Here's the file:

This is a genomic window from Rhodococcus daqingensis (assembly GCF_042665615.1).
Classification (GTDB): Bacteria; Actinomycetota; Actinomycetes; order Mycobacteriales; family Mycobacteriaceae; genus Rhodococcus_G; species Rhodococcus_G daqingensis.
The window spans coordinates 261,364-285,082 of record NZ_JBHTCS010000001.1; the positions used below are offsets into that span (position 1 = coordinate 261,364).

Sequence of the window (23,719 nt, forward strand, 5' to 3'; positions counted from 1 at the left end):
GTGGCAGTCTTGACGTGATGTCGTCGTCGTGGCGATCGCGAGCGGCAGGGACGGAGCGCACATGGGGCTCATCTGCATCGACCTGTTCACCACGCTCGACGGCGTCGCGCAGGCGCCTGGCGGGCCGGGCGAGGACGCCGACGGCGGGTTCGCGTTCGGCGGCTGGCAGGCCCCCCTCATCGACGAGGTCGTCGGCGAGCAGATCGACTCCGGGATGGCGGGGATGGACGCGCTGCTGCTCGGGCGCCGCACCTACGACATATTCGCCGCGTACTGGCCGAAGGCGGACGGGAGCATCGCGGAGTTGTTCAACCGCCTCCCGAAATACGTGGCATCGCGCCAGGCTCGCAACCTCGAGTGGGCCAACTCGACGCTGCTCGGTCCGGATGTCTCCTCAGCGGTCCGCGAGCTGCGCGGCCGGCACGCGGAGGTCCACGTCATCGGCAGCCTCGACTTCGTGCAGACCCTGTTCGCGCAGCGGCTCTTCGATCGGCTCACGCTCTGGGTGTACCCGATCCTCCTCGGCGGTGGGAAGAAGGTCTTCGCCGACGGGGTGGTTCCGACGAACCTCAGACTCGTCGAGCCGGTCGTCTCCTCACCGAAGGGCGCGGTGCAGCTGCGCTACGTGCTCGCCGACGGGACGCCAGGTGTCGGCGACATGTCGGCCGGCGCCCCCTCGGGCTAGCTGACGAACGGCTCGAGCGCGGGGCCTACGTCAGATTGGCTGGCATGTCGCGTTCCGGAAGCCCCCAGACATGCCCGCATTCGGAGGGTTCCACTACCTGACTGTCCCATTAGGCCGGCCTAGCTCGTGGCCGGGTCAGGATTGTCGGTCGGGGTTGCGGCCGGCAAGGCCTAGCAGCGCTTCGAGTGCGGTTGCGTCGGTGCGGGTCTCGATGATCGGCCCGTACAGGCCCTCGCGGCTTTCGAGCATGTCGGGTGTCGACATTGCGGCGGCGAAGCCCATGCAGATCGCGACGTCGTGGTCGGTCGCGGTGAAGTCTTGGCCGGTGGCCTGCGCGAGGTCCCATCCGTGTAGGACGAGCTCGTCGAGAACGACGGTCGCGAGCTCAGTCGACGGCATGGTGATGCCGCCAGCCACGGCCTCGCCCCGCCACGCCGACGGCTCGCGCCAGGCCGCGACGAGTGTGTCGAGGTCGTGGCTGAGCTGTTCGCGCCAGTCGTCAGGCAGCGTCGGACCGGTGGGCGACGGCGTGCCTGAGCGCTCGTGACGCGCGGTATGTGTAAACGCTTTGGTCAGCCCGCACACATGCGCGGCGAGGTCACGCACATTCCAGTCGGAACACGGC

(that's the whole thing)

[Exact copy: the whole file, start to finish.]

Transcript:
This is a genomic window from Rhodococcus daqingensis (assembly GCF_042665615.1).
Classification (GTDB): Bacteria; Actinomycetota; Actinomycetes; order Mycobacteriales; family Mycobacteriaceae; genus Rhodococcus_G; species Rhodococcus_G daqingensis.
The window spans coordinates 261,364-285,082 of record NZ_JBHTCS010000001.1; the positions used below are offsets into that span (position 1 = coordinate 261,364).

Sequence of the window (23,719 nt, forward strand, 5' to 3'; positions counted from 1 at the left end):
GTGGCAGTCTTGACGTGATGTCGTCGTCGTGGCGATCGCGAGCGGCAGGGACGGAGCGCACATGGGGCTCATCTGCATCGACCTGTTCACCACGCTCGACGGCGTCGCGCAGGCGCCTGGCGGGCCGGGCGAGGACGCCGACGGCGGGTTCGCGTTCGGCGGCTGGCAGGCCCCCCTCATCGACGAGGTCGTCGGCGAGCAGATCGACTCCGGGATGGCGGGGATGGACGCGCTGCTGCTCGGGCGCCGCACCTACGACATATTCGCCGCGTACTGGCCGAAGGCGGACGGGAGCATCGCGGAGTTGTTCAACCGCCTCCCGAAATACGTGGCATCGCGCCAGGCTCGCAACCTCGAGTGGGCCAACTCGACGCTGCTCGGTCCGGATGTCTCCTCAGCGGTCCGCGAGCTGCGCGGCCGGCACGCGGAGGTCCACGTCATCGGCAGCCTCGACTTCGTGCAGACCCTGTTCGCGCAGCGGCTCTTCGATCGGCTCACGCTCTGGGTGTACCCGATCCTCCTCGGCGGTGGGAAGAAGGTCTTCGCCGACGGGGTGGTTCCGACGAACCTCAGACTCGTCGAGCCGGTCGTCTCCTCACCGAAGGGCGCGGTGCAGCTGCGCTACGTGCTCGCCGACGGGACGCCAGGTGTCGGCGACATGTCGGCCGGCGCCCCCTCGGGCTAGCTGACGAACGGCTCGAGCGCGGGGCCTACGTCAGATTGGCTGGCATGTCGCGTTCCGGAAGCCCCCAGACATGCCCGCATTCGGAGGGTTCCACTACCTGACTGTCCCATTAGGCCGGCCTAGCTCGTGGCCGGGTCAGGATTGTCGGTCGGGGTTGCGGCCGGCAAGGCCTAGCAGCGCTTCGAGTGCGGTTGCGTCGGTGCGGGTCTCGATGATCGGCCCGTACAGGCCCTCGCGGCTTTCGAGCATGTCGGGTGTCGACATTGCGGCGGCGAAGCCCATGCAGATCGCGACGTCGTGGTCGGTCGCGGTGAAGTCTTGGCCGGTGGCCTGCGCGAGGTCCCATCCGTGTAGGACGAGCTCGTCGAGAACGACGGTCGCGAGCTCAGTCGACGGCATGGTGATGCCGCCAGCCACGGCCTCGCCCCGCCACGCCGACGGCTCGCGCCAGGCCGCGACGAGTGTGTCGAGGTCGTGGCTGAGCTGTTCGCGCCAGTCGTCAGGCAGCGTCGGACCGGTGGGCGACGGCGTGCCTGAGCGCTCGTGACGCGCGGTATGTGTAAACGCTTTGGTCAGCCCGCACACATGCGCGGCGAGGTCACGCACATTCCAGTCGGAACACGGC